Thursday, September 17, 2015

History of Greek Art

More than a century before the call of Abraham, a colony had been planted at Sicyon, by an Egyptian leader Aegialeus who brought with him the knowledge of sculpture and painting, and founded the earliest and purest school of Greek art.

Another civilized colony, from Egypt soon set up in Greece. Inachus founded the city of Argos, whole Abraham was still an idolater, in Ur.

The art of painting was in as high esteem in Greece as the art of sculpture. The Greeks must have thought painters more interesting as individuals, perhaps because they were not looked on as banausics as were the sculptors. Later on, drawing became a regular subject in the education of the freeborn.

Sometimes before the end of the sixth century, perhaps as early as 540, a new method of decorating pottery was invented in Attica.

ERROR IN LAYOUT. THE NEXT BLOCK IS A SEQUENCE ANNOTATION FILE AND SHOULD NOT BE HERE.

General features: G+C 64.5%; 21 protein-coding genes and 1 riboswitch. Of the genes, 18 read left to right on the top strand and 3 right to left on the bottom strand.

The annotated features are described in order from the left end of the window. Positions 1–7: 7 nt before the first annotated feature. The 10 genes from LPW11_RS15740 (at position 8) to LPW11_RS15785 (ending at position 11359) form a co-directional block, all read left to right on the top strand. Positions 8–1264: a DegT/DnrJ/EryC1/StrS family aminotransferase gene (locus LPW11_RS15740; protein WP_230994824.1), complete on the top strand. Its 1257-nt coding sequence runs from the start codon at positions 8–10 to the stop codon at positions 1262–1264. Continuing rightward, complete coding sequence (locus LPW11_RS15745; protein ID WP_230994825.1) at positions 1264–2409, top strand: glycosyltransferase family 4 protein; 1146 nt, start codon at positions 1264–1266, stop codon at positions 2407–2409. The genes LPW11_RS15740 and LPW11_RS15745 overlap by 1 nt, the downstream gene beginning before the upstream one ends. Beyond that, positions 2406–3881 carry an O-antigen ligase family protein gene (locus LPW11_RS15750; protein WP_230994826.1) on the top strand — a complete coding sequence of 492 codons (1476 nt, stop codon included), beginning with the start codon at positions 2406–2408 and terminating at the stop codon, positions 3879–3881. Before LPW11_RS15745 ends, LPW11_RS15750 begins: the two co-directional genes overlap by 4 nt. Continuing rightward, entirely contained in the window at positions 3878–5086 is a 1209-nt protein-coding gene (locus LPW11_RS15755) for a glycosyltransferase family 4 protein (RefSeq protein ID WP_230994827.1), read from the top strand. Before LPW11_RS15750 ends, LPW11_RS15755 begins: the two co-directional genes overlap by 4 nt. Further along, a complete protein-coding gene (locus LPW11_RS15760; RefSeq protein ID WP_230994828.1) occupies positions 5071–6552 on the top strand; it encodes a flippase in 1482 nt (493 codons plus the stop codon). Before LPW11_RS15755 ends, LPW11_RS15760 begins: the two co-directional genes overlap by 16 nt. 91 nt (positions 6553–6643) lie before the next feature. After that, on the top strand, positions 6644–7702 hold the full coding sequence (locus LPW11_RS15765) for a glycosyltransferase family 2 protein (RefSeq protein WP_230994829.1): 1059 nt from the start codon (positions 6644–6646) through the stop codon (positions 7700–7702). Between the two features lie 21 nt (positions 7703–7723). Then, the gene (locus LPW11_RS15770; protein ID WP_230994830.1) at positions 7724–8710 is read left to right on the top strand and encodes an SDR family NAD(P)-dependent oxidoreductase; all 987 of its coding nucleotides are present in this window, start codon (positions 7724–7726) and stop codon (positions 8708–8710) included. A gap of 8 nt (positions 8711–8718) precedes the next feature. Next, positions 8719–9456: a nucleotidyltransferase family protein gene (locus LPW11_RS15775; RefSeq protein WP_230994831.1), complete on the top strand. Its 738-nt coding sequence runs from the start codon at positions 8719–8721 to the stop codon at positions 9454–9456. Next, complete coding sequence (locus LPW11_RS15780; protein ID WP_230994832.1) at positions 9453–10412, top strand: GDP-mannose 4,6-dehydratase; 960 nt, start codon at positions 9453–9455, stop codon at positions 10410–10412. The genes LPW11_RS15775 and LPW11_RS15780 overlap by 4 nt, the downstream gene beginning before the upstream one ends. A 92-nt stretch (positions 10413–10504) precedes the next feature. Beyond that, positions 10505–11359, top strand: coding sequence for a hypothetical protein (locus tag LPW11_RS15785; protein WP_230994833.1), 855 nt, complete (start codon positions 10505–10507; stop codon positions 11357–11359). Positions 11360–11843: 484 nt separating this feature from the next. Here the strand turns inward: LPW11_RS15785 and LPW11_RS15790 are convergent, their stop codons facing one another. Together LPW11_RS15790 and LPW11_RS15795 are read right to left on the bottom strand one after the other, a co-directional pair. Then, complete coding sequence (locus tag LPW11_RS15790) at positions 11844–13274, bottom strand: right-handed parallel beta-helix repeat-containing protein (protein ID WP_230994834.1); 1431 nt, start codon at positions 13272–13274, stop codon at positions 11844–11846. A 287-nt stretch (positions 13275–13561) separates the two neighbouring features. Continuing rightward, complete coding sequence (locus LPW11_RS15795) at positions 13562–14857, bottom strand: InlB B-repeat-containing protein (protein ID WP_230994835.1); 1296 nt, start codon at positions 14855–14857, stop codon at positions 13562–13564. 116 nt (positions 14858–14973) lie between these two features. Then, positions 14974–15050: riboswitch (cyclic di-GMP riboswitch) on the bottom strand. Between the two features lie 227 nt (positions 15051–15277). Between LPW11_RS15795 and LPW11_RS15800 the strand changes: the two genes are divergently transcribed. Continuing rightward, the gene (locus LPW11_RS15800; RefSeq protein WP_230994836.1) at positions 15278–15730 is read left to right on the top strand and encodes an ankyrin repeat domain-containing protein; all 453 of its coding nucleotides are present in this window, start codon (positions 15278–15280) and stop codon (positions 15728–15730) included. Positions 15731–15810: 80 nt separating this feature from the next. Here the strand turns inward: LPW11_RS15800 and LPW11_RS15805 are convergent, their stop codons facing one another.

The principal coloring matter used continued to the lustrous black varnish; but instead of filling in the outlines, of the figures with black, the decorator, after outlining the figures by means of a broad stroke of the brush covered with black the spaces between the figures, leaving the figures themselves in the color of Italy.

The first Grecian painter of any great renown was Polygnotus, who was contemporary with Phidias, though probably somewhat older.

His chief works in Athens were executed in adorning those building which were erected in the time of Cimon; as the temple of Theseus, and the Poecile Stoa or Painted Colonnade. The subjects of these great murals paintings were chiefly mythological.
History of Greek Art

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